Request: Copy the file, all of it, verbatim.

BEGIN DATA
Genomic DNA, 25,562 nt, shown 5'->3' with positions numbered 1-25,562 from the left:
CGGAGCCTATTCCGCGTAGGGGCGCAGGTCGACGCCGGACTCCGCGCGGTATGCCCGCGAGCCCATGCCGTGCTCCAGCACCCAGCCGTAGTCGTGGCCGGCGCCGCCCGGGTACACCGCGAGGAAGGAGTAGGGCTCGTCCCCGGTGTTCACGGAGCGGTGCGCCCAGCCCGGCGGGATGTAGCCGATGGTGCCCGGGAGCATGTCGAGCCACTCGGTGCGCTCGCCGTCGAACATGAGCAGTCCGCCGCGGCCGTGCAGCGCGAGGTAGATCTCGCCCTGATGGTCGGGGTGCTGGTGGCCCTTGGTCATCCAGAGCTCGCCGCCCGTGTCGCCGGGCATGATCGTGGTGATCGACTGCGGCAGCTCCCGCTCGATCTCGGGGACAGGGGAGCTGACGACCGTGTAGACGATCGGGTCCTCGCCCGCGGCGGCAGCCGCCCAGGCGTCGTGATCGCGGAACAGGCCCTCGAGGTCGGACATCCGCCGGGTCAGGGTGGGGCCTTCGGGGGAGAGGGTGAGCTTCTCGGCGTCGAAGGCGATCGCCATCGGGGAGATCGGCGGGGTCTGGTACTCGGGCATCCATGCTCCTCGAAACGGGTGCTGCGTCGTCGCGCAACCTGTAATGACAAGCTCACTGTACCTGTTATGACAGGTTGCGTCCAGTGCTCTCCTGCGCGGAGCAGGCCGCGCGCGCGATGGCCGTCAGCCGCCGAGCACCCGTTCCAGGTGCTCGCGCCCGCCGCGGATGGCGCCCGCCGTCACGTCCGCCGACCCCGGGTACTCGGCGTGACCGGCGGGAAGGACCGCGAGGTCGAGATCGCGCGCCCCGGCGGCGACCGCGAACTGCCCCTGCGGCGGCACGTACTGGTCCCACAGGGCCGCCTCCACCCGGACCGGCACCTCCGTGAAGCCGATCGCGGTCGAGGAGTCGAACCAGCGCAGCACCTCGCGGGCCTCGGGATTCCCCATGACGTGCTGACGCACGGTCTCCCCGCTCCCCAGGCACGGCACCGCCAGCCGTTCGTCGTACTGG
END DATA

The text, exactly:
Genomic DNA, 25,562 nt, shown 5'->3' with positions numbered 1-25,562 from the left:
CGGAGCCTATTCCGCGTAGGGGCGCAGGTCGACGCCGGACTCCGCGCGGTATGCCCGCGAGCCCATGCCGTGCTCCAGCACCCAGCCGTAGTCGTGGCCGGCGCCGCCCGGGTACACCGCGAGGAAGGAGTAGGGCTCGTCCCCGGTGTTCACGGAGCGGTGCGCCCAGCCCGGCGGGATGTAGCCGATGGTGCCCGGGAGCATGTCGAGCCACTCGGTGCGCTCGCCGTCGAACATGAGCAGTCCGCCGCGGCCGTGCAGCGCGAGGTAGATCTCGCCCTGATGGTCGGGGTGCTGGTGGCCCTTGGTCATCCAGAGCTCGCCGCCCGTGTCGCCGGGCATGATCGTGGTGATCGACTGCGGCAGCTCCCGCTCGATCTCGGGGACAGGGGAGCTGACGACCGTGTAGACGATCGGGTCCTCGCCCGCGGCGGCAGCCGCCCAGGCGTCGTGATCGCGGAACAGGCCCTCGAGGTCGGACATCCGCCGGGTCAGGGTGGGGCCTTCGGGGGAGAGGGTGAGCTTCTCGGCGTCGAAGGCGATCGCCATCGGGGAGATCGGCGGGGTCTGGTACTCGGGCATCCATGCTCCTCGAAACGGGTGCTGCGTCGTCGCGCAACCTGTAATGACAAGCTCACTGTACCTGTTATGACAGGTTGCGTCCAGTGCTCTCCTGCGCGGAGCAGGCCGCGCGCGCGATGGCCGTCAGCCGCCGAGCACCCGTTCCAGGTGCTCGCGCCCGCCGCGGATGGCGCCCGCCGTCACGTCCGCCGACCCCGGGTACTCGGCGTGACCGGCGGGAAGGACCGCGAGGTCGAGATCGCGCGCCCCGGCGGCGACCGCGAACTGCCCCTGCGGCGGCACGTACTGGTCCCACAGGGCCGCCTCCACCCGGACCGGCACCTCCGTGAAGCCGATCGCGGTCGAGGAGTCGAACCAGCGCAGCACCTCGCGGGCCTCGGGATTCCCCATGACGTGCTGACGCACGGTCTCCCCGCTCCCCAGGCACGGCACCGCCAGCCGTTCGTCGTACTGG